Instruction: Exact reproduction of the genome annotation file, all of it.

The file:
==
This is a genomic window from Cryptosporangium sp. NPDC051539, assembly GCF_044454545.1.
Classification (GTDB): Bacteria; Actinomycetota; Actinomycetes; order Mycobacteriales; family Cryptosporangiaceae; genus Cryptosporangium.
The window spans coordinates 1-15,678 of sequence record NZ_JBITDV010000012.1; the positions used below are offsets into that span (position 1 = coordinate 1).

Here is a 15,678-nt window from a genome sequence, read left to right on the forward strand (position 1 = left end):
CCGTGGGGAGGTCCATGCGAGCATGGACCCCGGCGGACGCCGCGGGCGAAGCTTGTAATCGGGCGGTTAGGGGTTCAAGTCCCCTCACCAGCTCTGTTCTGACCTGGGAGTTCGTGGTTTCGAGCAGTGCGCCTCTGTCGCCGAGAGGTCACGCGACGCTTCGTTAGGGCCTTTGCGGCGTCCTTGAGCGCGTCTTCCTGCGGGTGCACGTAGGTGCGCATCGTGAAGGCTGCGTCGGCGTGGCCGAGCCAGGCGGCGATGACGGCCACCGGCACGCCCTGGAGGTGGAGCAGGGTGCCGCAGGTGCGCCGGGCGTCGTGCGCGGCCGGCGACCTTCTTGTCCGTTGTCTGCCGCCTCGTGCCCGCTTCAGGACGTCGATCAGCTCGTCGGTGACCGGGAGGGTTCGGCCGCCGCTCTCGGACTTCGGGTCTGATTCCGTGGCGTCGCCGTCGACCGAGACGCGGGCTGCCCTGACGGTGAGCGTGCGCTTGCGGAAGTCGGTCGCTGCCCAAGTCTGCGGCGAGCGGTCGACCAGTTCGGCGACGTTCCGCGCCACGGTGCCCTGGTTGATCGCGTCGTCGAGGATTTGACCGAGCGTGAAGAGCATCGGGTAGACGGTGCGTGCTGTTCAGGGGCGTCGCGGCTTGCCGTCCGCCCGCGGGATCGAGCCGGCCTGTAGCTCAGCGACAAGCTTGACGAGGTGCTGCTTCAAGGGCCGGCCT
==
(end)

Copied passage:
This is a genomic window from Cryptosporangium sp. NPDC051539, assembly GCF_044454545.1.
Classification (GTDB): Bacteria; Actinomycetota; Actinomycetes; order Mycobacteriales; family Cryptosporangiaceae; genus Cryptosporangium.
The window spans coordinates 1-15,678 of sequence record NZ_JBITDV010000012.1; the positions used below are offsets into that span (position 1 = coordinate 1).

Here is a 15,678-nt window from a genome sequence, read left to right on the forward strand (position 1 = left end):
CCGTGGGGAGGTCCATGCGAGCATGGACCCCGGCGGACGCCGCGGGCGAAGCTTGTAATCGGGCGGTTAGGGGTTCAAGTCCCCTCACCAGCTCTGTTCTGACCTGGGAGTTCGTGGTTTCGAGCAGTGCGCCTCTGTCGCCGAGAGGTCACGCGACGCTTCGTTAGGGCCTTTGCGGCGTCCTTGAGCGCGTCTTCCTGCGGGTGCACGTAGGTGCGCATCGTGAAGGCTGCGTCGGCGTGGCCGAGCCAGGCGGCGATGACGGCCACCGGCACGCCCTGGAGGTGGAGCAGGGTGCCGCAGGTGCGCCGGGCGTCGTGCGCGGCCGGCGACCTTCTTGTCCGTTGTCTGCCGCCTCGTGCCCGCTTCAGGACGTCGATCAGCTCGTCGGTGACCGGGAGGGTTCGGCCGCCGCTCTCGGACTTCGGGTCTGATTCCGTGGCGTCGCCGTCGACCGAGACGCGGGCTGCCCTGACGGTGAGCGTGCGCTTGCGGAAGTCGGTCGCTGCCCAAGTCTGCGGCGAGCGGTCGACCAGTTCGGCGACGTTCCGCGCCACGGTGCCCTGGTTGATCGCGTCGTCGAGGATTTGACCGAGCGTGAAGAGCATCGGGTAGACGGTGCGTGCTGTTCAGGGGCGTCGCGGCTTGCCGTCCGCCCGCGGGATCGAGCCGGCCTGTAGCTCAGCGACAAGCTTGACGAGGTGCTGCTTCAAGGGCCGGCCT